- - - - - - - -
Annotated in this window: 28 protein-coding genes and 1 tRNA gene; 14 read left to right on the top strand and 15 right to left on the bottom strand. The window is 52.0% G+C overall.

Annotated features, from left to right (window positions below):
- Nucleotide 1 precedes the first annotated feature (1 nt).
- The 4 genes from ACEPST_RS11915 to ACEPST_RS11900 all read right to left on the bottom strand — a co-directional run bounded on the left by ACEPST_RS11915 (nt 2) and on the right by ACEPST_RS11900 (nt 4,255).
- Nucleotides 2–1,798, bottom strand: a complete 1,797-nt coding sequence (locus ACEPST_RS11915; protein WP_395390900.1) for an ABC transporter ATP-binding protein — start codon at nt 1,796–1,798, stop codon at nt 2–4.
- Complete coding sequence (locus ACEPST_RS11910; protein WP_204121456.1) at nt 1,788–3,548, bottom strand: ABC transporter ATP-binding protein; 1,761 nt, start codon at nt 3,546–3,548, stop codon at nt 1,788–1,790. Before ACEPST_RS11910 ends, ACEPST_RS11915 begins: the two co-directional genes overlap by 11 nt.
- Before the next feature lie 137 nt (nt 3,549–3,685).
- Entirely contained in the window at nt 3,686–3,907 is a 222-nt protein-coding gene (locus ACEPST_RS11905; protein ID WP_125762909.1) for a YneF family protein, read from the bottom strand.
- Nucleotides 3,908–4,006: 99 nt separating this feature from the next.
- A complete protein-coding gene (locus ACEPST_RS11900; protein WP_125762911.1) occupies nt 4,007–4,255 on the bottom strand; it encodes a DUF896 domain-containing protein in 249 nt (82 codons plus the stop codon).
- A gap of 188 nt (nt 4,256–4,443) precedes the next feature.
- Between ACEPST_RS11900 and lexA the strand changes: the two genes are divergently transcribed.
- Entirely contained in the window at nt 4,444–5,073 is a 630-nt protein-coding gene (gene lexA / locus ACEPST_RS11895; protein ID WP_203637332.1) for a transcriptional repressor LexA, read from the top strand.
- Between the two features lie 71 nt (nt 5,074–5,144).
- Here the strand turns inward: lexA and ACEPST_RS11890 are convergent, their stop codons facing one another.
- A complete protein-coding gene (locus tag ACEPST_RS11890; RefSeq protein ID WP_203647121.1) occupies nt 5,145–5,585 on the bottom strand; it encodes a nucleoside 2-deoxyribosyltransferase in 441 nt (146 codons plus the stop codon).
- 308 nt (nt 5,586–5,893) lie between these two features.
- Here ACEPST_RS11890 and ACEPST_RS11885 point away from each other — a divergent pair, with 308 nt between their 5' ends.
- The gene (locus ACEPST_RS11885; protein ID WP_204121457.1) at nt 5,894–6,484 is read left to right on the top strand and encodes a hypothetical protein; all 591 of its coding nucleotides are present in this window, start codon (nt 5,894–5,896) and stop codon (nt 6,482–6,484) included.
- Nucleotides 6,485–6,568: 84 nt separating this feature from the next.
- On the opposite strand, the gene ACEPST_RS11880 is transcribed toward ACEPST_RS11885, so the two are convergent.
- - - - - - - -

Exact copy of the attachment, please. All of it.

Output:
Annotated in this window: 28 protein-coding genes and 1 tRNA gene; 14 read left to right on the top strand and 15 right to left on the bottom strand. The window is 52.0% G+C overall.

Annotated features, from left to right (window positions below):
- Nucleotide 1 precedes the first annotated feature (1 nt).
- The 4 genes from ACEPST_RS11915 to ACEPST_RS11900 all read right to left on the bottom strand — a co-directional run bounded on the left by ACEPST_RS11915 (nt 2) and on the right by ACEPST_RS11900 (nt 4,255).
- Nucleotides 2–1,798, bottom strand: a complete 1,797-nt coding sequence (locus ACEPST_RS11915; protein WP_395390900.1) for an ABC transporter ATP-binding protein — start codon at nt 1,796–1,798, stop codon at nt 2–4.
- Complete coding sequence (locus ACEPST_RS11910; protein WP_204121456.1) at nt 1,788–3,548, bottom strand: ABC transporter ATP-binding protein; 1,761 nt, start codon at nt 3,546–3,548, stop codon at nt 1,788–1,790. Before ACEPST_RS11910 ends, ACEPST_RS11915 begins: the two co-directional genes overlap by 11 nt.
- Before the next feature lie 137 nt (nt 3,549–3,685).
- Entirely contained in the window at nt 3,686–3,907 is a 222-nt protein-coding gene (locus ACEPST_RS11905; protein ID WP_125762909.1) for a YneF family protein, read from the bottom strand.
- Nucleotides 3,908–4,006: 99 nt separating this feature from the next.
- A complete protein-coding gene (locus ACEPST_RS11900; protein WP_125762911.1) occupies nt 4,007–4,255 on the bottom strand; it encodes a DUF896 domain-containing protein in 249 nt (82 codons plus the stop codon).
- A gap of 188 nt (nt 4,256–4,443) precedes the next feature.
- Between ACEPST_RS11900 and lexA the strand changes: the two genes are divergently transcribed.
- Entirely contained in the window at nt 4,444–5,073 is a 630-nt protein-coding gene (gene lexA / locus ACEPST_RS11895; protein ID WP_203637332.1) for a transcriptional repressor LexA, read from the top strand.
- Between the two features lie 71 nt (nt 5,074–5,144).
- Here the strand turns inward: lexA and ACEPST_RS11890 are convergent, their stop codons facing one another.
- A complete protein-coding gene (locus tag ACEPST_RS11890; RefSeq protein ID WP_203647121.1) occupies nt 5,145–5,585 on the bottom strand; it encodes a nucleoside 2-deoxyribosyltransferase in 441 nt (146 codons plus the stop codon).
- 308 nt (nt 5,586–5,893) lie between these two features.
- Here ACEPST_RS11890 and ACEPST_RS11885 point away from each other — a divergent pair, with 308 nt between their 5' ends.
- The gene (locus ACEPST_RS11885; protein ID WP_204121457.1) at nt 5,894–6,484 is read left to right on the top strand and encodes a hypothetical protein; all 591 of its coding nucleotides are present in this window, start codon (nt 5,894–5,896) and stop codon (nt 6,482–6,484) included.
- Nucleotides 6,485–6,568: 84 nt separating this feature from the next.
- On the opposite strand, the gene ACEPST_RS11880 is transcribed toward ACEPST_RS11885, so the two are convergent.